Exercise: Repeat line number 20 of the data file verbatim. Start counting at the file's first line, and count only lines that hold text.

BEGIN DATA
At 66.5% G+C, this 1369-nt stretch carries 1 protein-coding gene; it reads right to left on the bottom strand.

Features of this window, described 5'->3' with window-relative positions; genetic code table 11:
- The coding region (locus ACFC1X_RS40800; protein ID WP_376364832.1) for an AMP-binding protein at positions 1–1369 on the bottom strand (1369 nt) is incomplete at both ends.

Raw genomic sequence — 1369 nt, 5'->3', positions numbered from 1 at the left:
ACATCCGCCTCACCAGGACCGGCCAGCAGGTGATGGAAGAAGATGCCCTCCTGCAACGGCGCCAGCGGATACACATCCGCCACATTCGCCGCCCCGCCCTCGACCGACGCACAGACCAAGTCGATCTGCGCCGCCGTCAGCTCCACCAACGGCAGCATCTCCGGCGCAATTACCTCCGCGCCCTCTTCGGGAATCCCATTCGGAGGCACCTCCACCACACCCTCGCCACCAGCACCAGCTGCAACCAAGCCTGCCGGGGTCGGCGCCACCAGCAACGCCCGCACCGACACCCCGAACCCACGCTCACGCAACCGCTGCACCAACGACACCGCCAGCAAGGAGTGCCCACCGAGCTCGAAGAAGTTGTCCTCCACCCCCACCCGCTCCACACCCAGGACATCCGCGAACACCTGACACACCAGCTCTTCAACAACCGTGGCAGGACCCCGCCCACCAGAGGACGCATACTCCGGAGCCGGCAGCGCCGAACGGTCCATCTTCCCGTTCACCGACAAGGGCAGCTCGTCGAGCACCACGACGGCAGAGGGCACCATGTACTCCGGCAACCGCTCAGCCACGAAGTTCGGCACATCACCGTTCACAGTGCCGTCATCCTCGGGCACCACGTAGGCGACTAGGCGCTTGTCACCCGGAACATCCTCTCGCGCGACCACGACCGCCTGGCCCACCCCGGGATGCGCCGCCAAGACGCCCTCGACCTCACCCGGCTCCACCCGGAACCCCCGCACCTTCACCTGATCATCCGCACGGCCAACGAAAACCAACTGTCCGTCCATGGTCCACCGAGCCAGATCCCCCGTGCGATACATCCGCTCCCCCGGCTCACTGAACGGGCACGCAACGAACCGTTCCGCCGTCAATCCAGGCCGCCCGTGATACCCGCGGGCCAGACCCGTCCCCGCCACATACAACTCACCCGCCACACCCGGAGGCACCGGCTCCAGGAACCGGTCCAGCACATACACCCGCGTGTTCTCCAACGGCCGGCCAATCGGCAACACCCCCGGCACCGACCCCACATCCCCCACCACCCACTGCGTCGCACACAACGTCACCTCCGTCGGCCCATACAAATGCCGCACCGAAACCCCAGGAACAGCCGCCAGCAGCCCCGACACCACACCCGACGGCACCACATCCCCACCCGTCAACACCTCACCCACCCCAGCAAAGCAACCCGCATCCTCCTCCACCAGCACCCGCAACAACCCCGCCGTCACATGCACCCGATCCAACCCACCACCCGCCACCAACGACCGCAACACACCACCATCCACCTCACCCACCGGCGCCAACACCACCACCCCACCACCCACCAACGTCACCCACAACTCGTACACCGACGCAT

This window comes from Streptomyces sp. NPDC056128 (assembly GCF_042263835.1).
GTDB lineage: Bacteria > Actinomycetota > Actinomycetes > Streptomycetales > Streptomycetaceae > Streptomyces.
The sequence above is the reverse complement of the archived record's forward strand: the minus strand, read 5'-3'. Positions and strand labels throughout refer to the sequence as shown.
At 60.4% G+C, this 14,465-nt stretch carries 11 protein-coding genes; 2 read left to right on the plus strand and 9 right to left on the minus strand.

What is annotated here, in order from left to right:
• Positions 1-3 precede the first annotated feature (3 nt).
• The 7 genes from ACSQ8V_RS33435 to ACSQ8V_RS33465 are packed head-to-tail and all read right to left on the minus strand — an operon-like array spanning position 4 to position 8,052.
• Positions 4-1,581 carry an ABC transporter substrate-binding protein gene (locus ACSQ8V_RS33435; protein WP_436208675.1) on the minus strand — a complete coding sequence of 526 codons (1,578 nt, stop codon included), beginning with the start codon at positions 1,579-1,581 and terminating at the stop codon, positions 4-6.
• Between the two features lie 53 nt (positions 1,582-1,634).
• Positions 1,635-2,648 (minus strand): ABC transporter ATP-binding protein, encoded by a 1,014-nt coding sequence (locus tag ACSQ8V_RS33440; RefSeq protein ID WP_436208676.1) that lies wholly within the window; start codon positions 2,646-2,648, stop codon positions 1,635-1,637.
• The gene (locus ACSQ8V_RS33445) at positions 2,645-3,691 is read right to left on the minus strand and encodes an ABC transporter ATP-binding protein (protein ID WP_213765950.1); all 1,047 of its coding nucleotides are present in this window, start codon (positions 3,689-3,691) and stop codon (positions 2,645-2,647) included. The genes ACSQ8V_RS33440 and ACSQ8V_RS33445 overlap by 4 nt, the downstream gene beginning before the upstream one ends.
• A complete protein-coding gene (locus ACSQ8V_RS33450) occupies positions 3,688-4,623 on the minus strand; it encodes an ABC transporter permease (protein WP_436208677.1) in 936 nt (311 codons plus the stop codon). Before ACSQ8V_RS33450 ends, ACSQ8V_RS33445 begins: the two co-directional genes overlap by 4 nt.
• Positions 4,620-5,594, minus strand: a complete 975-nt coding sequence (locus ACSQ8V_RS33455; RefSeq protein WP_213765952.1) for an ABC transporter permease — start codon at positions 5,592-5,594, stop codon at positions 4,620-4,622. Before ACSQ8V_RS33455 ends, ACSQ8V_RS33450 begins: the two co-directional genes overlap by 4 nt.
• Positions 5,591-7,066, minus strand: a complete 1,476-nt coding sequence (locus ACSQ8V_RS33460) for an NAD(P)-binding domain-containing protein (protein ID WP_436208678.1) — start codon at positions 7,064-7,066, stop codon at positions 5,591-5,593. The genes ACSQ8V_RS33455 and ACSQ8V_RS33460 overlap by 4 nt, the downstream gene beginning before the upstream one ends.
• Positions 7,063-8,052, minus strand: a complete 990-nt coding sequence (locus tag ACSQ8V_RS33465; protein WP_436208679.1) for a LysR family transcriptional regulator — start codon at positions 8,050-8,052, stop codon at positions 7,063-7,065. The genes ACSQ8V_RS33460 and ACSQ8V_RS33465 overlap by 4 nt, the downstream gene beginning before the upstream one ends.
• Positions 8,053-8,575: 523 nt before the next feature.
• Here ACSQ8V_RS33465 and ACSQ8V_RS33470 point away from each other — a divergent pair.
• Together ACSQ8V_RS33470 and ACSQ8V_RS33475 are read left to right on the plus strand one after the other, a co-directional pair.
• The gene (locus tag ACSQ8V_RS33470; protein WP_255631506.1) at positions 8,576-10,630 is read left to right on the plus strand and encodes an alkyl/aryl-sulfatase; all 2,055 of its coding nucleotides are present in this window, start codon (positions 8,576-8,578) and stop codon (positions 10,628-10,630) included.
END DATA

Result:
• Positions 7,063-8,052, minus strand: a complete 990-nt coding sequence (locus tag ACSQ8V_RS33465; protein WP_436208679.1) for a LysR family transcriptional regulator — start codon at positions 8,050-8,052, stop codon at positions 7,063-7,065. The genes ACSQ8V_RS33460 and ACSQ8V_RS33465 overlap by 4 nt, the downstream gene beginning before the upstream one ends.